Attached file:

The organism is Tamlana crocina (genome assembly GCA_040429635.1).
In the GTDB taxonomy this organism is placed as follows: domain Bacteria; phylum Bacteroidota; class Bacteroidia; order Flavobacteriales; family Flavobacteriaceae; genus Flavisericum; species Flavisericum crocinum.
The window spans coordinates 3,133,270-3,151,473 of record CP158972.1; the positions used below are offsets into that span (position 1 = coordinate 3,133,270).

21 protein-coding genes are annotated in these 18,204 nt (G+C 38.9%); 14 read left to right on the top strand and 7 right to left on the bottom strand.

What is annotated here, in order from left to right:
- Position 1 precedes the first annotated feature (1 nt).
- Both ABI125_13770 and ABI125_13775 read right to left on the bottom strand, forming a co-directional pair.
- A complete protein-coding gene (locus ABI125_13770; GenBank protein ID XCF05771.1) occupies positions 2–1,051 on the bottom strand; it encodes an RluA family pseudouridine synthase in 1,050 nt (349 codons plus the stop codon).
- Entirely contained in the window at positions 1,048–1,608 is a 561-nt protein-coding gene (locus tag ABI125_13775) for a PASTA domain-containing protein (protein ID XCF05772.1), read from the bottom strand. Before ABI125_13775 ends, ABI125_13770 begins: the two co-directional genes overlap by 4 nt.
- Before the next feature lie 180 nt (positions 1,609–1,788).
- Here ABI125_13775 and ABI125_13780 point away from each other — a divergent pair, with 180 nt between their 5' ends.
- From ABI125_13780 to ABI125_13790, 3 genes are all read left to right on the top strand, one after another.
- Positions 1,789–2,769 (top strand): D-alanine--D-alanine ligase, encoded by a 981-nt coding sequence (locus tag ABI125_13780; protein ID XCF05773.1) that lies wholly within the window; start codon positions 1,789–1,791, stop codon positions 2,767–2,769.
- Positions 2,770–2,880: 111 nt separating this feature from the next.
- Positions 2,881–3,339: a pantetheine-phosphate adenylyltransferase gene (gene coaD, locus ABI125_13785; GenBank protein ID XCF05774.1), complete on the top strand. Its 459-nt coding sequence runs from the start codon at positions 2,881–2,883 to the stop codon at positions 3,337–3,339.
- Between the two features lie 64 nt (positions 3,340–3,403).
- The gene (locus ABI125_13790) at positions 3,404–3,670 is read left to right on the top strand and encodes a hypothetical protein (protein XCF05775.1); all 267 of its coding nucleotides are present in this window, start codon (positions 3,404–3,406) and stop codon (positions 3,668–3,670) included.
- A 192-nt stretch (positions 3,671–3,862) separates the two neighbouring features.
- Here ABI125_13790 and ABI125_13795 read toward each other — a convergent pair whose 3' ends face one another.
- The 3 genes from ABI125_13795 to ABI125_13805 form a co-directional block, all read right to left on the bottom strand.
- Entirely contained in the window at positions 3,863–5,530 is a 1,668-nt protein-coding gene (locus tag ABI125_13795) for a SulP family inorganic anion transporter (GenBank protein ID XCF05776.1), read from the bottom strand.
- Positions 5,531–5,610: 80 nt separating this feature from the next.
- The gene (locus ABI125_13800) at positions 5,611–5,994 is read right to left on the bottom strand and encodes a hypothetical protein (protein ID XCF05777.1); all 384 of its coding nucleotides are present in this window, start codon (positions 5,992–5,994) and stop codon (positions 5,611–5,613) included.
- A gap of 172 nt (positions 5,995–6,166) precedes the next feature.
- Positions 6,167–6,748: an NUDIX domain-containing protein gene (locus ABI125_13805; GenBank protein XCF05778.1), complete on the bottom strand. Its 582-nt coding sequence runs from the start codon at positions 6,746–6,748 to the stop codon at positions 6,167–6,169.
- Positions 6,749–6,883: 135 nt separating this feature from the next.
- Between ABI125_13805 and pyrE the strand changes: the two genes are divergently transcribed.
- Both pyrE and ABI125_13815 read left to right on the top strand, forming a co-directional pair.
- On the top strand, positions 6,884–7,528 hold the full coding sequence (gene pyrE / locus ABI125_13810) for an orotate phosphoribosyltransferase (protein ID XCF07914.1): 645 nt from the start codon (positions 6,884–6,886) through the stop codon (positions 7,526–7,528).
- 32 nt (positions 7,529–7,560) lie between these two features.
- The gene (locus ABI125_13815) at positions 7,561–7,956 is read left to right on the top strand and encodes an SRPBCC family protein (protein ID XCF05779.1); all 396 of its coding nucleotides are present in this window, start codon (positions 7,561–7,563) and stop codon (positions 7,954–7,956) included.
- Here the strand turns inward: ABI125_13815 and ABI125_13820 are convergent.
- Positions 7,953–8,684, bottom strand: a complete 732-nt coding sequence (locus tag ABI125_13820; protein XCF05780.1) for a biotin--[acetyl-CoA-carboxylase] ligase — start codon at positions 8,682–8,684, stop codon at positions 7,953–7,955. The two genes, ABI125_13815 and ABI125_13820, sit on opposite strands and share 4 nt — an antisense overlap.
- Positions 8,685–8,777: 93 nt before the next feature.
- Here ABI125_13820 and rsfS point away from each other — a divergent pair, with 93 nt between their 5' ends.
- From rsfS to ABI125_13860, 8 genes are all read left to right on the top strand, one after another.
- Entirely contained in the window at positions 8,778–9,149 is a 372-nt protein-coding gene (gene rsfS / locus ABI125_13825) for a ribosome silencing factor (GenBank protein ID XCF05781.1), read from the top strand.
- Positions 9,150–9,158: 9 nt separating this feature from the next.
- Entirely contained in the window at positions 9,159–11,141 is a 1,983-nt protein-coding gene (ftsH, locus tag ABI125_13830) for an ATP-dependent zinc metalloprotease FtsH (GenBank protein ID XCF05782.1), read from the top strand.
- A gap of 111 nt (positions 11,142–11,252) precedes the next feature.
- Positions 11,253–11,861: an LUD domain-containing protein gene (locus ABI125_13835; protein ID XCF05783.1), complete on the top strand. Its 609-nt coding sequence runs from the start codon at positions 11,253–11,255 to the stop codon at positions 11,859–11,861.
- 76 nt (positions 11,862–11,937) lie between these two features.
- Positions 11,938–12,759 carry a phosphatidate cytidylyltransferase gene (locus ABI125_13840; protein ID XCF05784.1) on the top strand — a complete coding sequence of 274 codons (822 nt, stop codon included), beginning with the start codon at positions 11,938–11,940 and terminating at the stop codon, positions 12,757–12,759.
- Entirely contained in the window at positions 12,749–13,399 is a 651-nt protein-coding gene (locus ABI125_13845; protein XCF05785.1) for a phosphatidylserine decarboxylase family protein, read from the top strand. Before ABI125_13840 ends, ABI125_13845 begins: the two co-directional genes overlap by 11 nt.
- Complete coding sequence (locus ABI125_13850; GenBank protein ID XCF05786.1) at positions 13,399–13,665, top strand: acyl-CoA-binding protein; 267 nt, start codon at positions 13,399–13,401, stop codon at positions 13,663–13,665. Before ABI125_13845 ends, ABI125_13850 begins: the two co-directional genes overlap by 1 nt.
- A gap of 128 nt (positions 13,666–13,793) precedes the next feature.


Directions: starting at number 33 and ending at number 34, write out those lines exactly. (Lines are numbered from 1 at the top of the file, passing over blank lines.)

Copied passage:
- Positions 7,953–8,684, bottom strand: a complete 732-nt coding sequence (locus tag ABI125_13820; protein XCF05780.1) for a biotin--[acetyl-CoA-carboxylase] ligase — start codon at positions 8,682–8,684, stop codon at positions 7,953–7,955. The two genes, ABI125_13815 and ABI125_13820, sit on opposite strands and share 4 nt — an antisense overlap.
- Positions 8,685–8,777: 93 nt before the next feature.